NCPA - National Center for Policy Analysis

American Millenials Are Not Working

April 6, 2015

Three years ago, the economy saw a drastic shortage of jobs. This shortage persists in many sectors. However, two other shortages are now being felt—the shortage of trained employees and of low-skilled employees willing to work.

This shortage has an upside for workers because it allows them to bid up wages. When Wal-Mart announced last month that wages for many starter workers would rise to $9 an hour, well above the federal legal minimum, they were not being humanitarians. They were responding to a tightening labor market.

The idea that blue-collar jobs are not a pathway to the middle class and higher is antiquated and wrong. Factory work today is often highly sophisticated and knowledge-based with workers using intricate scientific equipment. After several years honing their skills, welders, mechanics, carpenters, and technicians can, earn upwards of $50,000 a year-which in most years still places a household with two such income earners in the top 25 percent for income. It is true these are not glitzy or cushy jobs, but they do pay well.

So why is there a worker shortage? Consider what Heritage Foundation's Stephen Moore says:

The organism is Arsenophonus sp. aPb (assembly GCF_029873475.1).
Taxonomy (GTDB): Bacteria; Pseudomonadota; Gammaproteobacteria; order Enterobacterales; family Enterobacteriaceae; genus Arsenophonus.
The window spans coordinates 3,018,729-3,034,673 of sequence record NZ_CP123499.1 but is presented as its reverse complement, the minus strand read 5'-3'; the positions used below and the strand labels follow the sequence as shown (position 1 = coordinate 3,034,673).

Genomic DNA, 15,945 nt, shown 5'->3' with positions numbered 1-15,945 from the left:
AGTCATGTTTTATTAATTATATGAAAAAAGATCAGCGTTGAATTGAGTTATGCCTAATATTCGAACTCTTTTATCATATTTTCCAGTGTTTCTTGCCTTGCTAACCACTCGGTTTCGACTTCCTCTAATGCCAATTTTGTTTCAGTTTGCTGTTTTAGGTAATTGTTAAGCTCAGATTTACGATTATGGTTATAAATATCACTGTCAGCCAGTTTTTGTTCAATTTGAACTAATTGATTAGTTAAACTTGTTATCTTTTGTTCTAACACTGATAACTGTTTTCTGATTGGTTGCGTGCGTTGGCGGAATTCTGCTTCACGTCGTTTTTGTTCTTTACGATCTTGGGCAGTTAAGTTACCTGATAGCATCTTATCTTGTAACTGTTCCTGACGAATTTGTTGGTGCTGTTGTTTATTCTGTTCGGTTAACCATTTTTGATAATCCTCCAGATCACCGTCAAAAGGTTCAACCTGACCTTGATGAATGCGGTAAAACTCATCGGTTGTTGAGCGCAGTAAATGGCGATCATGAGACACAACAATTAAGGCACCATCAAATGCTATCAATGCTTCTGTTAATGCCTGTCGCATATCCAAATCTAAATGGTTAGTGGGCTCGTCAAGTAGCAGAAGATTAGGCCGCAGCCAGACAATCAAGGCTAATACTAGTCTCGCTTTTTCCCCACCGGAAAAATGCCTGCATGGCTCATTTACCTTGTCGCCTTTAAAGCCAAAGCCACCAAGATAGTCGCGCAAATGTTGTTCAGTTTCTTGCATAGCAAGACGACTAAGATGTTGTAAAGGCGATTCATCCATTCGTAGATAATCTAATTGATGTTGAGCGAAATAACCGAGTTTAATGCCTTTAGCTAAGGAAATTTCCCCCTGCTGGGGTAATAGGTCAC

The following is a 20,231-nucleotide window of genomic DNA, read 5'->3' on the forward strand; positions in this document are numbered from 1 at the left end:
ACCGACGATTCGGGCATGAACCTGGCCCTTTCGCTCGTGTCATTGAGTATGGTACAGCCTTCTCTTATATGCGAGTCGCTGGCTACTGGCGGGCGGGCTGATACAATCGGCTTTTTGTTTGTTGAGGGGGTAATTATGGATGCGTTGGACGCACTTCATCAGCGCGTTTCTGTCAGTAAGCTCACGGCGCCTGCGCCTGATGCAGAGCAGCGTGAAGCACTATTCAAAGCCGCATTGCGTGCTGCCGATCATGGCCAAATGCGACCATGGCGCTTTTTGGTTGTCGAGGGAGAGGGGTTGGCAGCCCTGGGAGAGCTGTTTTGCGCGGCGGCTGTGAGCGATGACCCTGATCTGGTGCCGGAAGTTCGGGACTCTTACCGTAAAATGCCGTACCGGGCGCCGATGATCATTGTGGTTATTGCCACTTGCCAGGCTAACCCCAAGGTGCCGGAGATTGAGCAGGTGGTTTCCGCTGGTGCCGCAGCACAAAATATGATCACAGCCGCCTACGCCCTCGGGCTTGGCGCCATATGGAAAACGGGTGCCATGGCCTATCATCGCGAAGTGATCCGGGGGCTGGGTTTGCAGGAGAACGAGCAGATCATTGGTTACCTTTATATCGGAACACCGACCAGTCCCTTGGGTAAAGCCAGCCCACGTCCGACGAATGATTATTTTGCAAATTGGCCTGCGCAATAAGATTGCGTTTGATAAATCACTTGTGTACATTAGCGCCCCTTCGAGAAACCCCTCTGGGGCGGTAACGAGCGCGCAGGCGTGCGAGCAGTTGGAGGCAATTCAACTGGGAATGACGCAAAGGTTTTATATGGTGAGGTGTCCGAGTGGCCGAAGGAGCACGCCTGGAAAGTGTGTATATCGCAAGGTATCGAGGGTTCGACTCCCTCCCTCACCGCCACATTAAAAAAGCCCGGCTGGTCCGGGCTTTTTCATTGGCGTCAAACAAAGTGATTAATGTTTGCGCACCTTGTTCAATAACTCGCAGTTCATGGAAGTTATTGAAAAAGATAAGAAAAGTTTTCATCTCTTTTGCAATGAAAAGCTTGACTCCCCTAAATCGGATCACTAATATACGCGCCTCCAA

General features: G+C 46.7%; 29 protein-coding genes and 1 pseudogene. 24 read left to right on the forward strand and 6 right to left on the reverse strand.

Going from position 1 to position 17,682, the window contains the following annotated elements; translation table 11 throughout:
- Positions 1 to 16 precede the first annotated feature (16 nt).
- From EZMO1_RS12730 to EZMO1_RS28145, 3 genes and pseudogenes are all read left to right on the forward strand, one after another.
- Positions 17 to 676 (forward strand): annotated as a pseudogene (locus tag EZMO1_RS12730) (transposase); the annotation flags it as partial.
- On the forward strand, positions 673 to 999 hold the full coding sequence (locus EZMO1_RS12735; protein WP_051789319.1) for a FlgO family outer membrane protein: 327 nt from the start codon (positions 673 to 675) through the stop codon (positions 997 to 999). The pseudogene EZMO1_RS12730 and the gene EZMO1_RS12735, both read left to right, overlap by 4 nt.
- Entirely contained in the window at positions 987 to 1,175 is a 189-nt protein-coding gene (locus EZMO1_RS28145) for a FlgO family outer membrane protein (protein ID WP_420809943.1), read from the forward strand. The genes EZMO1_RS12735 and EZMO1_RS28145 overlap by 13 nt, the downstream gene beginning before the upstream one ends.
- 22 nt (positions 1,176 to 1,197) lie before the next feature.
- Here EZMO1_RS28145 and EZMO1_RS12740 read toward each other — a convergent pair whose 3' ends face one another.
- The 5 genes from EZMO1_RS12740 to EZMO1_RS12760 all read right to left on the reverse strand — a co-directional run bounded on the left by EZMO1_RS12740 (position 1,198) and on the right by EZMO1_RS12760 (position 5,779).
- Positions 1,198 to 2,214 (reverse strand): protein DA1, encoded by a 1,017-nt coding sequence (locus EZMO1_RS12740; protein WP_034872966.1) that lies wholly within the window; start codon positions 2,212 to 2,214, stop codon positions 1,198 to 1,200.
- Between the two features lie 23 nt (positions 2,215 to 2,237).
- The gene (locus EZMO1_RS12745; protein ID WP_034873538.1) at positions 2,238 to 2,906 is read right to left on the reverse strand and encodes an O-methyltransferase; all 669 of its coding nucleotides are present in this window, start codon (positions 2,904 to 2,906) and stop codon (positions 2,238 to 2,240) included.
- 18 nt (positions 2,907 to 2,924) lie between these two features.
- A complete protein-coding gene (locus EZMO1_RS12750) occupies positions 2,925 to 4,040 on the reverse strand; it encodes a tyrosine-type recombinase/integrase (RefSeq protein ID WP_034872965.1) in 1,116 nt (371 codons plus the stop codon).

• Government discourages work. Welfare consists of dozens of different and overlapping federal and state income support programs. A recent Census Bureau study found more than 100 million Americans collecting a government check or benefit each month.
  • Public school systems often fail to teach kids basic skills. We ‎have schools that now concentrate more on ethnic studies and tolerance training than teaching kids how to use a lathe or a graphic design tool.
  • A Negative attitude toward "blue collar" work discourages kids from learning how to make things, which contributes to sector-specific worker shortages.

A renewed focus on working would also help erode the entitlement mentality ingrained in so many millennials. Instead of more benefits and handouts, this generation needs to get a job.

Source: Stephen Moore, "The Great Worker Shortage," Heritage Foundation, April 3, 2015. 


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